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Friday, April 23, 2010

What in the World is Love, Anyway?

“What is love, anyway... does anybody love anybody anyway.”

~Howard Jones, What is Love (1984).

Set a task: discuss love. No instruments of help, no reference material whatsoever. Can the average person describe love, 1 Corinthians 13 style, and get it almost just about right? Love, for starters, is a broad and abstract concept enshrined at its most fundamental as the selfless act. That’s a bold front. Can that hugely broad thing of love be caged by that simple three-worded concept?

If we think of Paul’s charge to the Corinthians as in having them taste, touch and smell love, through the rich imagery of word pictures he uses, we too can taste, touch and smell love. It’s not some wishy-washy thing we go all gooey over. It’s a tangible and raw definable act resplendent in the blessing of another, to the exception of ourselves.

Yet, would this love acceptably meet us, ourselves, blessing occasionally the vendor? Most certainly, and perhaps this is the point; that the person most apt at loving (recalling it’s selflessly delivered) is the person who has bestowed upon themselves, love.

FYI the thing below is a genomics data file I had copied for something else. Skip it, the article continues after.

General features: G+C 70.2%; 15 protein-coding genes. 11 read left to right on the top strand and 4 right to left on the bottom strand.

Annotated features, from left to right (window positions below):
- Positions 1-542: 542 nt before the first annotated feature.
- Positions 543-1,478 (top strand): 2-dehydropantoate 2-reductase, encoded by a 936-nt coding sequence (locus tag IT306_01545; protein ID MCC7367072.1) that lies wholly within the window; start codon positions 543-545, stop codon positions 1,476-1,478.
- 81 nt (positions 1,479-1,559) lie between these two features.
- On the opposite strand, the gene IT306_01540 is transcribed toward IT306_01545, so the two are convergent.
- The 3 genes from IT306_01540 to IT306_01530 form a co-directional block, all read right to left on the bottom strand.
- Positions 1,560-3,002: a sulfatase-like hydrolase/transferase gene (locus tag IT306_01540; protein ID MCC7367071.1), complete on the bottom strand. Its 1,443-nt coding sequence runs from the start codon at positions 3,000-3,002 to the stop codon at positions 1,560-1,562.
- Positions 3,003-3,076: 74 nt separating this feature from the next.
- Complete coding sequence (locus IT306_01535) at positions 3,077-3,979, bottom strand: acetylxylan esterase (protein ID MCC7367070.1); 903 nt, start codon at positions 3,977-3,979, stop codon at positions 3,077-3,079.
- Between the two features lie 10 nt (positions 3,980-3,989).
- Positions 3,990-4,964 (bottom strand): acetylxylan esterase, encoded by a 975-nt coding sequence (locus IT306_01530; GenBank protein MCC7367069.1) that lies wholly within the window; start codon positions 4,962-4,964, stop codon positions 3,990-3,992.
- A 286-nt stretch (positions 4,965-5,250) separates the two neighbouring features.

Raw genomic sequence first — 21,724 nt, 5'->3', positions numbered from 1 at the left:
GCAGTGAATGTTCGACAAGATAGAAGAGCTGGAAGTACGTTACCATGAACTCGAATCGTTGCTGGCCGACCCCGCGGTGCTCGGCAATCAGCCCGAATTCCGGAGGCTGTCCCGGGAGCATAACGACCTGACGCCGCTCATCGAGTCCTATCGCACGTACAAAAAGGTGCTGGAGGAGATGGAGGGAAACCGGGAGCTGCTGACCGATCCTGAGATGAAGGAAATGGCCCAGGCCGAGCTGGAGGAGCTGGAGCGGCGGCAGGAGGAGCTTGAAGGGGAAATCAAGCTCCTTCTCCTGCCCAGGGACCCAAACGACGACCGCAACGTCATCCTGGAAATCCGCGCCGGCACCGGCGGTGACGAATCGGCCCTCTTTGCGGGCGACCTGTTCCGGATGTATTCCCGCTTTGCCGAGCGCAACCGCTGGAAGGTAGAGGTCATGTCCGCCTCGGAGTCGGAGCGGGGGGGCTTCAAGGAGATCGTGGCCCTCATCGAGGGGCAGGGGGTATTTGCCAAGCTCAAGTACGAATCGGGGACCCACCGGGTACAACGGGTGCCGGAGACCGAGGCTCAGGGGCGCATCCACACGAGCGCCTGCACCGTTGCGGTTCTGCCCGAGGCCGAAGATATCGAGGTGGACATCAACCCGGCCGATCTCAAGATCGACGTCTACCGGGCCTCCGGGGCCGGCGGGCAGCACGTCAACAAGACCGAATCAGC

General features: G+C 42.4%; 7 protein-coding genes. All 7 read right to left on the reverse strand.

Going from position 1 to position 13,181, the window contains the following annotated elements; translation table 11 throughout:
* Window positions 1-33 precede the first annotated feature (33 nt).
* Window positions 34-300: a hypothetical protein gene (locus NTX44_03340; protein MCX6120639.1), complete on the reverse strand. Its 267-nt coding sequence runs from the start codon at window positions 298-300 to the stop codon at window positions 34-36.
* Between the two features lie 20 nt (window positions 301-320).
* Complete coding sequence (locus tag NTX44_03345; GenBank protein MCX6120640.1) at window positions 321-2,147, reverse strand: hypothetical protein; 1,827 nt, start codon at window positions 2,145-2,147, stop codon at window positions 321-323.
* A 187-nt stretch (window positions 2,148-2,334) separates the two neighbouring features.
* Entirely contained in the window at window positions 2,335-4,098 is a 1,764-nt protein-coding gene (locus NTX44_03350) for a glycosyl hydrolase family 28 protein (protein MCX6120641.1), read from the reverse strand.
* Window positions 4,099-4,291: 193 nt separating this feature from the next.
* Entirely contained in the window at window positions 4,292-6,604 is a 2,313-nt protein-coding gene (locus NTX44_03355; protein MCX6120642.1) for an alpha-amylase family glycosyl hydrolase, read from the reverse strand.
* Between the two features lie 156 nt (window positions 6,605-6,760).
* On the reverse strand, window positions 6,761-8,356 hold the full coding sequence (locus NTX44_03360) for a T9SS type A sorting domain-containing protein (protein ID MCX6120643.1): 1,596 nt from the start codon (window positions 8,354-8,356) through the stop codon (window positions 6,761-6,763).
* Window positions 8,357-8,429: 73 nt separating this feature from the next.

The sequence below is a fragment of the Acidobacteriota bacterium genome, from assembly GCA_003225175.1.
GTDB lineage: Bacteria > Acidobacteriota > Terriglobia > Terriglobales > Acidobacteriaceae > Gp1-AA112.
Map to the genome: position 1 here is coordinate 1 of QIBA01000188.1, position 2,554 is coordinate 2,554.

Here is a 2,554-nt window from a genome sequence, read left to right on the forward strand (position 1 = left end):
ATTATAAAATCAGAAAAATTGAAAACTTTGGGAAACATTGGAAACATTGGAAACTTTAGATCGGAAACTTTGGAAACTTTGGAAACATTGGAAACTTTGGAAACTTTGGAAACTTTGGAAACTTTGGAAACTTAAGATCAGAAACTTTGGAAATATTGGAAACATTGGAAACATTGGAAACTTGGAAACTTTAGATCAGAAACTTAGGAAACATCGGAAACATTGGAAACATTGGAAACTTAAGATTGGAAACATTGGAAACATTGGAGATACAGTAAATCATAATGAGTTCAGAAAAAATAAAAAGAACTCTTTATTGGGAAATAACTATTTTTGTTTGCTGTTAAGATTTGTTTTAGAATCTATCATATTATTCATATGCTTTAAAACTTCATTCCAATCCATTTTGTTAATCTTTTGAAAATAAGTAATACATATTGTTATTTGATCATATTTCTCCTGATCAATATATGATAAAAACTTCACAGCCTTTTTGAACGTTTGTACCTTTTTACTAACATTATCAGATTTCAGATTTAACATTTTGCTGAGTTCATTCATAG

What is love if not an act above and beyond all acts? An act reliant on nothing but the pure and holy aversion to selfishness, it could easily be. But, surely it’s more positive than that. Patient it is; enduringly patient. Kind, generous, not boastful. We know from Eugene Peterson’s, The Message, that love doesn’t want what it doesn’t have. Love holds its things lightly; not so its rank opposite number, fear. Fear grabs, grasps, holds, squeezes tightly, suffocates. Not love.

Love is:

è Tangible.

è Tickles and laughter.

è Cooking dinner, doing the dishes, or both!

è Helping each other out.

è Playing and spending time together.

è Hugs and kisses.

è Foot and back massages.

è Unexpected gifts.

è Sitting quietly together.

Equally, we think of love in a whole myriad of colluding ways. No matter, it’s truly about what we do for the other people in our lives that characterises our love... not only now, but always!

Love is a theme, a practice, a divine privilege and right; a challenge to each one of us. Go on in deeds of love as the day unfolds, and we will find the inevitable bindings of love coming back to us in unforeseen ways we’d never imagined. It begins with us!

© 2009, 2010 S. J. Wickham.

Acknowledgment:

Sarah J. Wickham, Love is (Perth, Australia: SJW Especially for you, 2008). This was my Christmas gift, a one-off photo book by my wife, dedicated to me and inspired by 1 Corinthians 13:4-7.

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